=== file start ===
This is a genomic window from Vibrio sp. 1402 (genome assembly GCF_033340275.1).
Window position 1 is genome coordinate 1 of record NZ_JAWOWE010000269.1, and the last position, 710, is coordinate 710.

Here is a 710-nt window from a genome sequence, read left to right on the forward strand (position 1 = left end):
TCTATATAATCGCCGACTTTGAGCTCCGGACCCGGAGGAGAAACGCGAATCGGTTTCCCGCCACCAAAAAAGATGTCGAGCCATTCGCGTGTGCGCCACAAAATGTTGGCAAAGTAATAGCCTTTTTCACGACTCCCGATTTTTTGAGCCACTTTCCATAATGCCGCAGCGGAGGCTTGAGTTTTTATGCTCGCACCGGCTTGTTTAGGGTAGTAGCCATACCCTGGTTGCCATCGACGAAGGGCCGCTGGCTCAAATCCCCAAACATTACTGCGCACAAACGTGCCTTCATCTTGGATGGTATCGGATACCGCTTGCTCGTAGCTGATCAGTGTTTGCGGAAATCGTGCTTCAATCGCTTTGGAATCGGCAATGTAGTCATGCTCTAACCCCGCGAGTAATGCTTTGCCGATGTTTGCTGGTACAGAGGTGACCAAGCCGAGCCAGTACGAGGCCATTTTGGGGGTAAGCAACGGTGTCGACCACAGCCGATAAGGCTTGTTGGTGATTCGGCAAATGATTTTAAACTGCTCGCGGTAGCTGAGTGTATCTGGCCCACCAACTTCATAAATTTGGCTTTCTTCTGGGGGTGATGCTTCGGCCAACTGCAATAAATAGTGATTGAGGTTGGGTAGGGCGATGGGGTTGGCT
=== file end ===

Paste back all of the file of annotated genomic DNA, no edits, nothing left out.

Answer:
This is a genomic window from Vibrio sp. 1402 (genome assembly GCF_033340275.1).
Window position 1 is genome coordinate 1 of record NZ_JAWOWE010000269.1, and the last position, 710, is coordinate 710.

Here is a 710-nt window from a genome sequence, read left to right on the forward strand (position 1 = left end):
TCTATATAATCGCCGACTTTGAGCTCCGGACCCGGAGGAGAAACGCGAATCGGTTTCCCGCCACCAAAAAAGATGTCGAGCCATTCGCGTGTGCGCCACAAAATGTTGGCAAAGTAATAGCCTTTTTCACGACTCCCGATTTTTTGAGCCACTTTCCATAATGCCGCAGCGGAGGCTTGAGTTTTTATGCTCGCACCGGCTTGTTTAGGGTAGTAGCCATACCCTGGTTGCCATCGACGAAGGGCCGCTGGCTCAAATCCCCAAACATTACTGCGCACAAACGTGCCTTCATCTTGGATGGTATCGGATACCGCTTGCTCGTAGCTGATCAGTGTTTGCGGAAATCGTGCTTCAATCGCTTTGGAATCGGCAATGTAGTCATGCTCTAACCCCGCGAGTAATGCTTTGCCGATGTTTGCTGGTACAGAGGTGACCAAGCCGAGCCAGTACGAGGCCATTTTGGGGGTAAGCAACGGTGTCGACCACAGCCGATAAGGCTTGTTGGTGATTCGGCAAATGATTTTAAACTGCTCGCGGTAGCTGAGTGTATCTGGCCCACCAACTTCATAAATTTGGCTTTCTTCTGGGGGTGATGCTTCGGCCAACTGCAATAAATAGTGATTGAGGTTGGGTAGGGCGATGGGGTTGGCT